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Move Over Summer, Here Comes The Fall Equinox

(CBS Local) -- The season of pumpkin beverages and fall colors is officially almost here.

The Fall equinox occurs this Saturday, September 22, at precisely 9:54 p.m. EDT and here's what you need to know.

Also known as the Autumnal equinox and the September equinox, the Fall equinox is technically not a day-long event, even though many choose to celebrate all day. It occurs at the moment the Sun crosses the celestial equator, the imaginary line in the sky above Earth's Equator.

The Fall equinox usually occurs on September 22 or 23, but it can fall as early as September 21 or as late as September 24 on rare occasions. The equinox dates vary because of the difference between the Gregorian calendar, which defines a year as 365 days, and the time it actually takes for Earth to complete its orbit around the sun (about 365 and 1/4 days).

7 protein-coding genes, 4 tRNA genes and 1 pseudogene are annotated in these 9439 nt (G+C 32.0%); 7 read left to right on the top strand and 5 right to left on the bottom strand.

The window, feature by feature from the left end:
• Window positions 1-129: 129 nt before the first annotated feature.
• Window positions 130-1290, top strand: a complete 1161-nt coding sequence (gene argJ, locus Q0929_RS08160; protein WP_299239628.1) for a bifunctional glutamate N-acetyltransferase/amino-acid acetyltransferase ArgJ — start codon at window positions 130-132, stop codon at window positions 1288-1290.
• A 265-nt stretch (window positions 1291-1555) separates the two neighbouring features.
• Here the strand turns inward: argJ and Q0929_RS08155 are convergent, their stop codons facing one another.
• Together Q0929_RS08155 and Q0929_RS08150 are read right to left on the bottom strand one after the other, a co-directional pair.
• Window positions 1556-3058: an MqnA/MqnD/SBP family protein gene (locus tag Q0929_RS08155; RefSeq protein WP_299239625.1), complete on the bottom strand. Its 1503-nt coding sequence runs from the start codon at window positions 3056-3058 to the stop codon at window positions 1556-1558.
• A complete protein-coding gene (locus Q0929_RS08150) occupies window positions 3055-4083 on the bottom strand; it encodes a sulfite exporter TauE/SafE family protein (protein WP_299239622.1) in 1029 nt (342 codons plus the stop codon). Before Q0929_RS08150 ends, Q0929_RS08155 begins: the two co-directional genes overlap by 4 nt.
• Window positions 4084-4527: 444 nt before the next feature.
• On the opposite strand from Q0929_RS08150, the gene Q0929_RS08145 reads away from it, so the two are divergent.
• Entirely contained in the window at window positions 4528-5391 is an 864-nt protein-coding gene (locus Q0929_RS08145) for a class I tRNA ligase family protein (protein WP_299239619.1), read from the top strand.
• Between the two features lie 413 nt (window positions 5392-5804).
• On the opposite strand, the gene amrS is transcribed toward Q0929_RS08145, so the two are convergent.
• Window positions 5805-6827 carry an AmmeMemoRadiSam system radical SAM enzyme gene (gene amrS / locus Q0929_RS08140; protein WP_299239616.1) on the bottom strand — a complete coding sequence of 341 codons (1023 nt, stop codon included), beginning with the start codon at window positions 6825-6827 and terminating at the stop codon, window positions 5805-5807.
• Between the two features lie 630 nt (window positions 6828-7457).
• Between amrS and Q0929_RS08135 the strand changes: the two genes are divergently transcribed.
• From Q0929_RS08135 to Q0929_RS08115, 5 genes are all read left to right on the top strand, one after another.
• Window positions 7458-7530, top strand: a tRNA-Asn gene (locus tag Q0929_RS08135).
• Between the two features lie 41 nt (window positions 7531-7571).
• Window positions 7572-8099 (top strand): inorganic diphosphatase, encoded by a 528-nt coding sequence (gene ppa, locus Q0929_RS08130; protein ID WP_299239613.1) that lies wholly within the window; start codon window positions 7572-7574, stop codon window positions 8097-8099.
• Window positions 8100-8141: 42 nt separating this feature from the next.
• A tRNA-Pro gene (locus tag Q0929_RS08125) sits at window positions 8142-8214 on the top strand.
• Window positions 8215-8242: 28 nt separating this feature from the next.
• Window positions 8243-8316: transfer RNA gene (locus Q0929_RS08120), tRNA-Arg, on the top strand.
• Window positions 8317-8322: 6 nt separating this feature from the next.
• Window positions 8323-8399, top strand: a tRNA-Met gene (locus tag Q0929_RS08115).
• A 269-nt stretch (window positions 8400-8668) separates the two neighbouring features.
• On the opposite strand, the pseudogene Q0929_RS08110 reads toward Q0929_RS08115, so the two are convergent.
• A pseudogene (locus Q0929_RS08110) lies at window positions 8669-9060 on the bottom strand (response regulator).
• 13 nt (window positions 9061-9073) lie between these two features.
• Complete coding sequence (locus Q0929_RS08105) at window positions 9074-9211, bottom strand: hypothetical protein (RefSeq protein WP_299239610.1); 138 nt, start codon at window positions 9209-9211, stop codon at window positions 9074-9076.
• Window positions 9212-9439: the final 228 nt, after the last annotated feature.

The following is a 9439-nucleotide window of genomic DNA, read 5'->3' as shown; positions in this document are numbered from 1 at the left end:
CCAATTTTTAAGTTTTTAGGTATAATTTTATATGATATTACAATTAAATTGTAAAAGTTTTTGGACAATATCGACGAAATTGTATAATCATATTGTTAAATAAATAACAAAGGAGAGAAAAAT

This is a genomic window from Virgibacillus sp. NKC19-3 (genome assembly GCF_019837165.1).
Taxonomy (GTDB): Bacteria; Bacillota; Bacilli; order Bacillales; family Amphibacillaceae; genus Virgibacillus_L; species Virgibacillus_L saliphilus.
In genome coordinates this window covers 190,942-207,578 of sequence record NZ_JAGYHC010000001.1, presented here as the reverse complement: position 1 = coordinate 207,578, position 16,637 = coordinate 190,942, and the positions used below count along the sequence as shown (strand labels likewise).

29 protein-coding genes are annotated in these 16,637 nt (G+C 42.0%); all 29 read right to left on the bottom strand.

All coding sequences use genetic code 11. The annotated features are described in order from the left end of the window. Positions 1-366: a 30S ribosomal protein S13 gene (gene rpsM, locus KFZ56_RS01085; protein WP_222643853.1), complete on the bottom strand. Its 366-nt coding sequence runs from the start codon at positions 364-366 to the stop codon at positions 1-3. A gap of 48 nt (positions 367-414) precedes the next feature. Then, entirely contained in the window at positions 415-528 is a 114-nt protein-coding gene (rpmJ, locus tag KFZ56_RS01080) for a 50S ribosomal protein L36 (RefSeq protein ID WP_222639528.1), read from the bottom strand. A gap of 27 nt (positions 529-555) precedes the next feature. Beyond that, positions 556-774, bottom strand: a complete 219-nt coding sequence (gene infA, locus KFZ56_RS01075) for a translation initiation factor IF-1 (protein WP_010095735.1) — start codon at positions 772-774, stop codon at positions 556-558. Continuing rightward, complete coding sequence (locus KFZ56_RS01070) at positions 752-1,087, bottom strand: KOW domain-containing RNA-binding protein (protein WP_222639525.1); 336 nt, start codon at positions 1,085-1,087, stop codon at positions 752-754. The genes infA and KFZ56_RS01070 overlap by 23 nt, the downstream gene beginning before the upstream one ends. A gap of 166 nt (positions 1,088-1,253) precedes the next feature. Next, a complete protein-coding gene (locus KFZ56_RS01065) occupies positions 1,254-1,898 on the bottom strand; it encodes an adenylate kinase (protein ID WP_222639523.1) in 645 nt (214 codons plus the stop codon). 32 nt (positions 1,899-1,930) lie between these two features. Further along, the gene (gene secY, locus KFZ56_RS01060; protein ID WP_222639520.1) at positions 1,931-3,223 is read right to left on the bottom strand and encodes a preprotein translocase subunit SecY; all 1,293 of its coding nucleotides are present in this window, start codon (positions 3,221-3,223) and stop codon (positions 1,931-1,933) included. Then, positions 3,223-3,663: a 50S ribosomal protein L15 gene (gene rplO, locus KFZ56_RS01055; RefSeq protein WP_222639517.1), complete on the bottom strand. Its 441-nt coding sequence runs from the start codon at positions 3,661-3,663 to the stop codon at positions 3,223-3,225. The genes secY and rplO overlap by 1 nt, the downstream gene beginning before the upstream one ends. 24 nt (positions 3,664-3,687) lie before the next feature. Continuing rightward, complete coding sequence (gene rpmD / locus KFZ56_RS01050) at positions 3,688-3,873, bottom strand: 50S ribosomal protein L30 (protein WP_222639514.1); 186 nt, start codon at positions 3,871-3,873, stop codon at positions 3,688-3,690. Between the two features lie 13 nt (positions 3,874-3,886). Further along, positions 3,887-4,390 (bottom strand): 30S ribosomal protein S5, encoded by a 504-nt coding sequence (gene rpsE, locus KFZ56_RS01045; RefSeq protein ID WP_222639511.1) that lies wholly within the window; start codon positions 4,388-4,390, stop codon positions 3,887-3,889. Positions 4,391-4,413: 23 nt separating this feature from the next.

Equinox is derived from Latin, meaning "equal night," so most places on Earth will see approximately 12 hours of daylight and 12 hours of night. The Northern Hemisphere will start seeing shorter days and longer nights and the Southern Hemisphere will see a reversal in seasons -- all due to the Earth's tilt.

Daylight in the Northern Hemisphere hours will continue to shorten until the winter solstice on December 21.

It is less light, more than a change in temperature, that signals leaves on deciduous (green leafy) trees to stop producing chlorophyll, offering up spectacular colors for fall foliage. Temperature and weather conditions, however, can impact the intensity of fall colors and how long they linger.

Despite the change in season, Daylight Saving Time continues through Sunday, November 4, so you have a few more weeks before you need to change your clocks.

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